A 2009 Sustainable Fisheries Partnership (SFP) report examined the sustainability of world fisheries used for reduction purposes (e.g., aquaculture feeds). SFP used the setting of biological reference points (BRPs) as an indicator of the sustainability of reduction fisheries. BRPs can be derived using a variety of approaches. Ecosystem-based management is considered to be the best approach for setting upper target reference points, while B20 or biomass/recruitment models are considered the best approach for setting lower limit reference points.
Based on the BRP information provided in the SFP report, GAPI assigned a score between one and nine, where nine represents the worst possible performance (no upper and lower limits set) and one represents the best possible performance (use of ecosystem-based management and B20 to set upper and lower limits, respectively).
GAPI Management Scores
Although these practices affect the amount of copper introduced into the surrounding ecosystem, protocols vary greatly across the sector and are directly correlated with usage of antifoulants.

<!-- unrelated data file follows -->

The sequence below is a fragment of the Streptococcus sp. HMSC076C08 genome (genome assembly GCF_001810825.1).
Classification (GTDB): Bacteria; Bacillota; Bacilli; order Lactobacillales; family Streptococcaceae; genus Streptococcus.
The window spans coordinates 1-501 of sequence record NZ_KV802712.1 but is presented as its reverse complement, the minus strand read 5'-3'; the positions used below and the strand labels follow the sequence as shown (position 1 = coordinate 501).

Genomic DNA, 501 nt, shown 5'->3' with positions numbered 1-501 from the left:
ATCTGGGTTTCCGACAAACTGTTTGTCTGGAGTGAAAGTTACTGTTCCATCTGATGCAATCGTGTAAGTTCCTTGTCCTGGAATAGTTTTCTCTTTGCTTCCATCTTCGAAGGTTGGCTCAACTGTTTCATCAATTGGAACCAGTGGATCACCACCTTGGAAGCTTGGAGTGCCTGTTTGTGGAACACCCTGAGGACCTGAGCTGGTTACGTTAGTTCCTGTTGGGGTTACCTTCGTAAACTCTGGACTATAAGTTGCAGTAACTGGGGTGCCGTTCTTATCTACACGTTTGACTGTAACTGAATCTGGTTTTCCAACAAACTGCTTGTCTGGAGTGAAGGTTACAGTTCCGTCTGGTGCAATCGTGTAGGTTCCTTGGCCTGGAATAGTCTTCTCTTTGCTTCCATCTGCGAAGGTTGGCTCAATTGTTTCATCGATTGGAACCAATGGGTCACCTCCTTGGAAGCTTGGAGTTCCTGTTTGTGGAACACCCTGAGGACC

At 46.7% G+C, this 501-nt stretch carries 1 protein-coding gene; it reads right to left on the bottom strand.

Proportion of aquaculture using antifoulant is currently the finest resolution of data available. Very few countries have regulations that require reporting of antifoulant usage, thus data was not available.
Currently copper is the most universally used antifoulant and its use is representative of antifoulant use in general. However other materials are gaining popularity and it is anticipated future GAPI updates will see a broadening of scope incorporated into this indicator.
NPP is “net primary productivity” and is a measure of how much ecological production is imbedded in the feed consumed by the production system. Solar energy (sunlight) is converted by photosynthesis in phyto [plant] -plankton into a biologically consumable form which is then distributed through the food chain by predation. The ECOE measures the magnitude of photosynthesis diverted from the wild ecosystem and appropriated by the aquaculture production system.